Before the summer, Danilo Batson had no direct connection to political activism. He worked as an events space bartender and server at places such as the Staples Center in Los Angeles and was a few months away from getting his license to practice nursing.
But after the police killing of George Floyd in Minneapolis, people in his predominantly White neighborhood gravitated to him as a source of information on how they could channel their outrage and help support Black-owned businesses. “Orange County is 74% White,” Batson says. “There aren’t that many Black people they could ask, and I like to think I’m open and expressive.”
At first, he advised anyone who asked to “educate themselves.” Then he came up with a more active role they could play. On June 2 he reached out to Dan Williams, a friend who does web development, to create a site for Black-owned spots in his area. On June 3 they bought the domain name for Spicy Green Book.
Anyone who saw Green Book, the 2019 Oscar winner for best picture, knows the story behind the name. The guide—its full name was The Negro Motorist Green Book—was created in 1936 by writer Victor Green for Black travelers on the lookout for welcoming restaurants and hotels in the Jim Crow era.
Spicy Green Book is Batson’s digital answer to that concept, but with a modern twist—helping drive more customers to patronize Black-owned businesses. The directory is featured on an app and website that lists more than 150 Black-owned restaurants and food establishments in 20 states, from Oregon to New Jersey.
He started with two L.A.-area spots, Bred’s Nashville Hot Chicken and the independently owned Grocery Outlet. He then began reaching out to businesses beyond his area and fielding calls from people in other cities as word of Spicy Green Book spread.
Within a month he had 30 businesses. “These places weren’t being talked about properly,” he says.
What distinguishes Batson’s project from similar guides is its all-encompassing approach. A small army of volunteers take professional photographs and videos of each listing and write a vivid description of it, helping to better market its business.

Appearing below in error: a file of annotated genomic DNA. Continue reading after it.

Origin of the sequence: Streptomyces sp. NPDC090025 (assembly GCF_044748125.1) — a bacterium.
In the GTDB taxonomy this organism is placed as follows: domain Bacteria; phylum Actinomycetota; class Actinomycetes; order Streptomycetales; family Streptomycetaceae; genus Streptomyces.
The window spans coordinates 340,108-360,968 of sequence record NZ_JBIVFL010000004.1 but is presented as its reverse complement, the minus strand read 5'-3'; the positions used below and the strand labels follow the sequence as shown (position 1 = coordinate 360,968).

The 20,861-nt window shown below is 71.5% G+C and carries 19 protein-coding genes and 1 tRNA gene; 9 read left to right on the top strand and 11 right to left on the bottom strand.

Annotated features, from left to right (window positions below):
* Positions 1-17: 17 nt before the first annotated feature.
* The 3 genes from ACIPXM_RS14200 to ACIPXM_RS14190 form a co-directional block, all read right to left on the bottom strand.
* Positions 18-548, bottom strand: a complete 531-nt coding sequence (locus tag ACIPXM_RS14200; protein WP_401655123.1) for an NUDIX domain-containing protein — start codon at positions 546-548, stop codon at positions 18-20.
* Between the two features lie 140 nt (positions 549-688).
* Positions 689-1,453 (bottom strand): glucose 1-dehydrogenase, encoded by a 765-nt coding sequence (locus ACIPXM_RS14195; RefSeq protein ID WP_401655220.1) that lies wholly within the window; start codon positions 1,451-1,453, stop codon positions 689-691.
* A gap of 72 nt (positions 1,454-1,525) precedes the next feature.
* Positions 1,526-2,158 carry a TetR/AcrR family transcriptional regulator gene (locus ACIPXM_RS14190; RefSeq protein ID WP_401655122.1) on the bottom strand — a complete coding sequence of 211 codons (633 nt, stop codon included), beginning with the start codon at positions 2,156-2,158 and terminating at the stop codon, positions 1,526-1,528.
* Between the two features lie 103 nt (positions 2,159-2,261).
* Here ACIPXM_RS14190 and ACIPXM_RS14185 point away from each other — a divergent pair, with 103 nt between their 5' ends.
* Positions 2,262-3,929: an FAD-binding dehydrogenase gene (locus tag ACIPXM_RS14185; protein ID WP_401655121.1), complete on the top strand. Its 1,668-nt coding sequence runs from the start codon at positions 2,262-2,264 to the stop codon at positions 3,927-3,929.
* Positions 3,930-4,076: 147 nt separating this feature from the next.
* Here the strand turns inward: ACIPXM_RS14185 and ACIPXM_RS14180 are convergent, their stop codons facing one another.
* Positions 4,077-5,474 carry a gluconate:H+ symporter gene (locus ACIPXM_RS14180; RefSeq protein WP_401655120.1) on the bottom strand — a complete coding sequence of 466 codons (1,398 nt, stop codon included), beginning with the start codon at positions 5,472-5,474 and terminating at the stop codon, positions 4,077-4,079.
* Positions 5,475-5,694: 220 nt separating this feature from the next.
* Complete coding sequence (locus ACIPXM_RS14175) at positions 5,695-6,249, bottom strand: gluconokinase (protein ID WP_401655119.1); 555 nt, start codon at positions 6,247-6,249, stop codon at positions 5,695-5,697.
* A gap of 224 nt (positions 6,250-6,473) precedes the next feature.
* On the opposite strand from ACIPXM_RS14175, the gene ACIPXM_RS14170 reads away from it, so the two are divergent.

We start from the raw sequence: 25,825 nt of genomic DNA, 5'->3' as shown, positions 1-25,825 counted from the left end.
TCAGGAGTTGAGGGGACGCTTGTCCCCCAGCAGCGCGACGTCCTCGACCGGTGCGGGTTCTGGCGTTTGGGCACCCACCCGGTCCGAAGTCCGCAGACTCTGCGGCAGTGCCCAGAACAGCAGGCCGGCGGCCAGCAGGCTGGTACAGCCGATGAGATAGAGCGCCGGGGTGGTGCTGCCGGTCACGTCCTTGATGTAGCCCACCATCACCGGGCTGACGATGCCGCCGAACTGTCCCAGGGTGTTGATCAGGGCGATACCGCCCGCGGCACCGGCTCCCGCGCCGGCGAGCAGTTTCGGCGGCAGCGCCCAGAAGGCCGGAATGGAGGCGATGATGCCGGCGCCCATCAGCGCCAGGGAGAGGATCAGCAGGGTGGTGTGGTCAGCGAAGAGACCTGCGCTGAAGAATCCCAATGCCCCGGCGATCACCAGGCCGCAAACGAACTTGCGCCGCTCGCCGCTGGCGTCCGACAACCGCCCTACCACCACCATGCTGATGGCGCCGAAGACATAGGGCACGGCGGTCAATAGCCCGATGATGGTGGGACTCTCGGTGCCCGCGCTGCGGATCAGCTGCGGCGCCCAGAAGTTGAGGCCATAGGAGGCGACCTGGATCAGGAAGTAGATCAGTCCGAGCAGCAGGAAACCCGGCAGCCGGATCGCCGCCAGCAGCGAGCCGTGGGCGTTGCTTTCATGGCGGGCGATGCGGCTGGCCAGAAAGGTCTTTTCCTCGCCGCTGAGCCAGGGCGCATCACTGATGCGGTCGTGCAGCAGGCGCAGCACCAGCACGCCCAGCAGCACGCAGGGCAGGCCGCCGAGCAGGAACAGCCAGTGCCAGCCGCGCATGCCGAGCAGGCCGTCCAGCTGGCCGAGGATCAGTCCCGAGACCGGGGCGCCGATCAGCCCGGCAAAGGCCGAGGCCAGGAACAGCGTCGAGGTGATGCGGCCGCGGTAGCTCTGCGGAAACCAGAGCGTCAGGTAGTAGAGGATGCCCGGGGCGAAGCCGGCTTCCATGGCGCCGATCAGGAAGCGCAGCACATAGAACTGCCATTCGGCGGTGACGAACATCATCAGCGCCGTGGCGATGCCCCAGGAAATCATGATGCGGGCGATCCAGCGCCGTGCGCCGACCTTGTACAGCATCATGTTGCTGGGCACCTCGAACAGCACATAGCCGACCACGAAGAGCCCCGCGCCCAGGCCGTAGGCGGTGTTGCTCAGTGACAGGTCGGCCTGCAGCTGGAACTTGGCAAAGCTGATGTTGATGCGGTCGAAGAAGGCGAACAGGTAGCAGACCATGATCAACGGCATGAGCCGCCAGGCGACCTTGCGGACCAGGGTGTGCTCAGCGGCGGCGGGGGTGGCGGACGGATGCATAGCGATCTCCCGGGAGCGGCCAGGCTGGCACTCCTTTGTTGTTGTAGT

Among the businesses that Batson reached out to early on was Blondery, a bakery in the Greenpoint neighborhood of Brooklyn, N.Y., that specializes in gourmet brownies, including a triple chocolate Brooklyn Blackout. Founder Auzerais Bellamy, who baked at nearby Pies ’n’ Thighs and also at the French Laundry in Yountville, Calif., says Spicy Green Book has made a difference. “They sent a photographer to one of my pop-ups, which I thought was super cool,” she says.
The placement has driven “quite a bit of traffic,” Bellamy says. “Since we went live on their website in late July, we’ve gotten $7,000 to $8,000 worth of business from them. For my bakery, that’s something.”
The Blondery listing features images by photographer Sheri Silver. “You think, ‘I want to do something to help.’ This makes you feel like you are,” says Silver, who’s White.
Batson estimates that three to five businesses are added to the site each week, with help from a pool of more than 130 volunteers and the site’s project manager, Kim Jackson.
“I live in Orange County,” Batson says. “I see people go out to eat just because of the pictures. Black businesses haven’t always had that advantage. I want to get new eyes on them.”
As a nonprofit, Spicy Green Book takes donations, and Batson says he’s applying for grants. A few companies have reached out about corporate partnerships; official announcements will be made in early 2021.
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